1. Don’t they make it look sporty and premium, though? Just like a BMW 316i with sports embellishments?
      Honestly, I hadn’t noticed them. File under: 240 GL with boot-mounted spoiler.

    2. The moment you analyse them their silliness (pun!) becomes glaring. Part of the performance character of a sports car is actual lowness, meaning a smaller sill-to-ground gap. Allied with that is a lower roof adding up to a lower centre of gravity. The fake sill does not lower the car’s c.o.g; it adds weight too. These sills aren’t the worst yet still quite dumb.

  2. A couple of years ago I had the pleasure to get invited to a customer clinic for the then new Kia Magentis.
    How they got my address and what made them think that as (at that time) an Alfa 166 owner I could be a potential customer for the Kia, I never found out.

    The cars on offer were the Kia, Pug 607, Honda Legend, Volvo S60 and Audi A6 C5, all painted silver with black tape over their manufacturer’s logos and model designations to make sure nobody knew what they were.
    We had ten minutes for every car, we could take notes that were later collected and at the end we were subjected to an interview with questions on what car we liked/disliked most, what we were prepared to pay in relative terms (would you pay the same price for car #1 (the Magentis) as for car #2 (the Peugeot) or would it need to be ten percent cheaper?) and in absolute numbers (how much are you prepared to pay for car #2 (Peugeot)? Nothing, I wouldn’t even take it if they gave it to me for free with 1,000 Euros on top). They also wanted to know what we liked least or most of any vehicle on display. The latter was the most difficult question because I couldn’t find anything likable in the Magentis, but we finally agreed I liked the shine of the door mirror glasses.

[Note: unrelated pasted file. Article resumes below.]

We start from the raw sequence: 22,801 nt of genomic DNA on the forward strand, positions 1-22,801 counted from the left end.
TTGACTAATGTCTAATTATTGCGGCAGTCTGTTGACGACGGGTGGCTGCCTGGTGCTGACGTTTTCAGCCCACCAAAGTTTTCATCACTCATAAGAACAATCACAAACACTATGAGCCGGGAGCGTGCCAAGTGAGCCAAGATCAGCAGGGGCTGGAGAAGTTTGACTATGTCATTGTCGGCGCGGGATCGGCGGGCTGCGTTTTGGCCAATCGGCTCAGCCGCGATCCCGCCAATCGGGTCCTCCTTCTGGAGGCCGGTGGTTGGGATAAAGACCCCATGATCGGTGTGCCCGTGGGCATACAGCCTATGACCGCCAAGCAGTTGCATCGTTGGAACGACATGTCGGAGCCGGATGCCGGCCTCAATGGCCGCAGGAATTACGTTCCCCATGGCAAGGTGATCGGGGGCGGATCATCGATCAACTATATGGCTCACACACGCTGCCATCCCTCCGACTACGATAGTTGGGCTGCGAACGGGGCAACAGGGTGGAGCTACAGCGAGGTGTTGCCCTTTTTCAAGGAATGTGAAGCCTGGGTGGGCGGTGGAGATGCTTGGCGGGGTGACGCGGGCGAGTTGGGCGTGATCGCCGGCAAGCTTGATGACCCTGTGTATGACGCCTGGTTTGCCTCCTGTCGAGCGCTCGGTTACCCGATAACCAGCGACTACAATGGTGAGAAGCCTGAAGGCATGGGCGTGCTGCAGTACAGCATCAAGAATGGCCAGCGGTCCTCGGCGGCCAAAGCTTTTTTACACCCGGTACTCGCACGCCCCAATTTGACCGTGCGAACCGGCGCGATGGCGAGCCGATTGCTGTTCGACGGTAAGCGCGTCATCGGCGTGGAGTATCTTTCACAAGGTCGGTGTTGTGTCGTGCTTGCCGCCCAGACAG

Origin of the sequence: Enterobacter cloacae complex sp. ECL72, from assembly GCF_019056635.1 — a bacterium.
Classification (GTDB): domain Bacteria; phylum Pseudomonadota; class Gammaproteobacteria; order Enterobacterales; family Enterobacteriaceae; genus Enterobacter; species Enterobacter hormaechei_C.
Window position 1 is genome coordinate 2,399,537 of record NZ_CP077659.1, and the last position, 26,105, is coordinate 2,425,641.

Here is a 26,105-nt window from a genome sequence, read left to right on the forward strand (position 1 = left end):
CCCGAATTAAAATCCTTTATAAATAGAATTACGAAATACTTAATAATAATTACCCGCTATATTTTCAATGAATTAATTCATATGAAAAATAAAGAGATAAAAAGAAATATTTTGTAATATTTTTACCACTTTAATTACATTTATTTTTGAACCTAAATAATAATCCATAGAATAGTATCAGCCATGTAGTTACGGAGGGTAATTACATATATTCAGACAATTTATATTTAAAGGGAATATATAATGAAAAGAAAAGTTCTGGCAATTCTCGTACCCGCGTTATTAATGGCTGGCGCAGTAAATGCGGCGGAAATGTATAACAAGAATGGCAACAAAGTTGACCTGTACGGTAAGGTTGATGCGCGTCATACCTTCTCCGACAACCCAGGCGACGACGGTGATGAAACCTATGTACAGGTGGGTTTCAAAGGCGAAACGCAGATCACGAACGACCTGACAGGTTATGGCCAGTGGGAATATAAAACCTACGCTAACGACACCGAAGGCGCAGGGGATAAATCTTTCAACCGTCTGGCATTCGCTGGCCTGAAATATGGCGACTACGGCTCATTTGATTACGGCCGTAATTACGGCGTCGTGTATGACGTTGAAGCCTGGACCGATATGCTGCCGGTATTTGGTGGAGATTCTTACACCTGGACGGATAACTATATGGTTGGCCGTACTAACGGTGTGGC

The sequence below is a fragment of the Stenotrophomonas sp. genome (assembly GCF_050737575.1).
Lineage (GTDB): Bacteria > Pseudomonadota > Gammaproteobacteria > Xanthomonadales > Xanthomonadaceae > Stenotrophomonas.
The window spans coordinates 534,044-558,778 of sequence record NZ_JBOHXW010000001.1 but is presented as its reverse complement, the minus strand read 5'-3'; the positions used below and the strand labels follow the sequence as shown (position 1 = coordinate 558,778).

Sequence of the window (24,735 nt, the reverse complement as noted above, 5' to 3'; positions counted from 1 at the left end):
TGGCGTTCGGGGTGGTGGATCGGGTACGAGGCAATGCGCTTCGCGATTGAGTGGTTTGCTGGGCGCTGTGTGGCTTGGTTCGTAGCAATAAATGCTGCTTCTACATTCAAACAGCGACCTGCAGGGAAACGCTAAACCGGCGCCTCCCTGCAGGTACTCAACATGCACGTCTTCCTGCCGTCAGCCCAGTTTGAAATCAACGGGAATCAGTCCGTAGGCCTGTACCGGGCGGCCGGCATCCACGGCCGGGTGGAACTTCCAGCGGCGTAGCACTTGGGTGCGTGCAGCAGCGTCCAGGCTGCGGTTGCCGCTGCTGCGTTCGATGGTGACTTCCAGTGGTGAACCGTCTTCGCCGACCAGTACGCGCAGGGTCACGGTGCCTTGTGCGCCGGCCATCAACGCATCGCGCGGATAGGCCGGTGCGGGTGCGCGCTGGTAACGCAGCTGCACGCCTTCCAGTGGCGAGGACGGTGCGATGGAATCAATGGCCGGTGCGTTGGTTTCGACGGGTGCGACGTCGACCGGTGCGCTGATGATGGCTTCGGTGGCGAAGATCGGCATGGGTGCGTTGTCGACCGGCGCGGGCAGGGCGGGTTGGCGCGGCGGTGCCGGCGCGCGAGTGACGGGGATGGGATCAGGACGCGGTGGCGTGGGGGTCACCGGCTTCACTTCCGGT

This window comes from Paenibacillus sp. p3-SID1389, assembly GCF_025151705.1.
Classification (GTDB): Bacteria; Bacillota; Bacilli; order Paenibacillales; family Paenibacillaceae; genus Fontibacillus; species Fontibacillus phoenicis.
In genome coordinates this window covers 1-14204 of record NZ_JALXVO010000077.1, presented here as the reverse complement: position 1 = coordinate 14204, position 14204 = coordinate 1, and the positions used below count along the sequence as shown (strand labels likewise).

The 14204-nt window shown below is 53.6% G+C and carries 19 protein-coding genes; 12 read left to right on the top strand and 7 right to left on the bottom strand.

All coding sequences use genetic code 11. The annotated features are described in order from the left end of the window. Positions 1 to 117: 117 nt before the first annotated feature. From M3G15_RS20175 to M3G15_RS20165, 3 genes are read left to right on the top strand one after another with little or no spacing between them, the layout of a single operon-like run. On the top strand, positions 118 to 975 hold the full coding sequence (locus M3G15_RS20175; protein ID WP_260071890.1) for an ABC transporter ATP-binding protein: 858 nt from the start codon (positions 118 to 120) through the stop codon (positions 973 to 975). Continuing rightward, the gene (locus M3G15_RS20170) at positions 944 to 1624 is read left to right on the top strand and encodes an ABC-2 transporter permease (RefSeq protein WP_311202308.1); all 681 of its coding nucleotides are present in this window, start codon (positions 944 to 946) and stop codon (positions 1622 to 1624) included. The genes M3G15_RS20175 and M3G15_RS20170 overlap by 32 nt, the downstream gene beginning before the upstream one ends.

1. I’d probably have been torn between the Honda and the Peugeot and then settled on the Peugeot. I am not everyone – the Kia must have appealed to people wary of Peugeot’s quality and the others’ prices. The warranty and features sold the Kia; add better looks and they’d have had a waiting list.

  3. “Where did these people go after 2005?”